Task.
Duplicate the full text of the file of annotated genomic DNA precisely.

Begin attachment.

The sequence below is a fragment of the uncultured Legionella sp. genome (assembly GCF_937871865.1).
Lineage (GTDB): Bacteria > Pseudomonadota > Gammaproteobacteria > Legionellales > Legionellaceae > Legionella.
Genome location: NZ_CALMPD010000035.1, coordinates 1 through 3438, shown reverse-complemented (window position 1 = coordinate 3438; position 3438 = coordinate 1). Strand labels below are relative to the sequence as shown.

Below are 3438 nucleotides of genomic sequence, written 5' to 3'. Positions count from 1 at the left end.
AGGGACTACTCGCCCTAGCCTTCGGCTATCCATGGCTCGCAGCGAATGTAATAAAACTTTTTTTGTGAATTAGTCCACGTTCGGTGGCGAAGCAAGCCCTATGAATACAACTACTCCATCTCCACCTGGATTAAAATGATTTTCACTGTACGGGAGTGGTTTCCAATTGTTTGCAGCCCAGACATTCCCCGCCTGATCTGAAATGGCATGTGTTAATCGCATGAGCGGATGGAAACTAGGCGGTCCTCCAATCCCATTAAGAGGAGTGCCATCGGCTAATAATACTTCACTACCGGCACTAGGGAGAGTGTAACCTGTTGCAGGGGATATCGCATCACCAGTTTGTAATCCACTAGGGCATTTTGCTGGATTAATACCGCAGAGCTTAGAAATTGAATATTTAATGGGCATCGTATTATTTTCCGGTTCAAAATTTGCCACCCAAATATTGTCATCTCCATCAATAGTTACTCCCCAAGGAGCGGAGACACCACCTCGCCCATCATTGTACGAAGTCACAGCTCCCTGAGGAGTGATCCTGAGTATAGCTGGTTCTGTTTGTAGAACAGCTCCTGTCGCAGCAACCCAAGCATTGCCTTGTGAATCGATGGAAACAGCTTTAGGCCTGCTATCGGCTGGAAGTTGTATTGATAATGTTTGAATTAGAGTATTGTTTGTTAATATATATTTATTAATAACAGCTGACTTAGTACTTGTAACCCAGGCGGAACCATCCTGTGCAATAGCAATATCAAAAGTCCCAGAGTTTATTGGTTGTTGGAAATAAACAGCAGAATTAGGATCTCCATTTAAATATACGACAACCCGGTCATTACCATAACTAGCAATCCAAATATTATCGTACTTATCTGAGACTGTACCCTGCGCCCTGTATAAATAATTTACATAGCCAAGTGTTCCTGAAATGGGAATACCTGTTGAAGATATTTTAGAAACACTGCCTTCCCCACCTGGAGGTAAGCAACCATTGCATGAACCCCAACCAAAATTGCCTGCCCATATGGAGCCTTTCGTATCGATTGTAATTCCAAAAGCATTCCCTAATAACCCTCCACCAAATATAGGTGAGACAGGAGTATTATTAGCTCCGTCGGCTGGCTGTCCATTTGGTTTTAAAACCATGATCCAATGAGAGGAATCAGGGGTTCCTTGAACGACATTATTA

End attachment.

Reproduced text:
The sequence below is a fragment of the uncultured Legionella sp. genome (assembly GCF_937871865.1).
Lineage (GTDB): Bacteria > Pseudomonadota > Gammaproteobacteria > Legionellales > Legionellaceae > Legionella.
Genome location: NZ_CALMPD010000035.1, coordinates 1 through 3438, shown reverse-complemented (window position 1 = coordinate 3438; position 3438 = coordinate 1). Strand labels below are relative to the sequence as shown.

Below are 3438 nucleotides of genomic sequence, written 5' to 3'. Positions count from 1 at the left end.
AGGGACTACTCGCCCTAGCCTTCGGCTATCCATGGCTCGCAGCGAATGTAATAAAACTTTTTTTGTGAATTAGTCCACGTTCGGTGGCGAAGCAAGCCCTATGAATACAACTACTCCATCTCCACCTGGATTAAAATGATTTTCACTGTACGGGAGTGGTTTCCAATTGTTTGCAGCCCAGACATTCCCCGCCTGATCTGAAATGGCATGTGTTAATCGCATGAGCGGATGGAAACTAGGCGGTCCTCCAATCCCATTAAGAGGAGTGCCATCGGCTAATAATACTTCACTACCGGCACTAGGGAGAGTGTAACCTGTTGCAGGGGATATCGCATCACCAGTTTGTAATCCACTAGGGCATTTTGCTGGATTAATACCGCAGAGCTTAGAAATTGAATATTTAATGGGCATCGTATTATTTTCCGGTTCAAAATTTGCCACCCAAATATTGTCATCTCCATCAATAGTTACTCCCCAAGGAGCGGAGACACCACCTCGCCCATCATTGTACGAAGTCACAGCTCCCTGAGGAGTGATCCTGAGTATAGCTGGTTCTGTTTGTAGAACAGCTCCTGTCGCAGCAACCCAAGCATTGCCTTGTGAATCGATGGAAACAGCTTTAGGCCTGCTATCGGCTGGAAGTTGTATTGATAATGTTTGAATTAGAGTATTGTTTGTTAATATATATTTATTAATAACAGCTGACTTAGTACTTGTAACCCAGGCGGAACCATCCTGTGCAATAGCAATATCAAAAGTCCCAGAGTTTATTGGTTGTTGGAAATAAACAGCAGAATTAGGATCTCCATTTAAATATACGACAACCCGGTCATTACCATAACTAGCAATCCAAATATTATCGTACTTATCTGAGACTGTACCCTGCGCCCTGTATAAATAATTTACATAGCCAAGTGTTCCTGAAATGGGAATACCTGTTGAAGATATTTTAGAAACACTGCCTTCCCCACCTGGAGGTAAGCAACCATTGCATGAACCCCAACCAAAATTGCCTGCCCATATGGAGCCTTTCGTATCGATTGTAATTCCAAAAGCATTCCCTAATAACCCTCCACCAAATATAGGTGAGACAGGAGTATTATTAGCTCCGTCGGCTGGCTGTCCATTTGGTTTTAAAACCATGATCCAATGAGAGGAATCAGGGGTTCCTTGAACGACATTATTA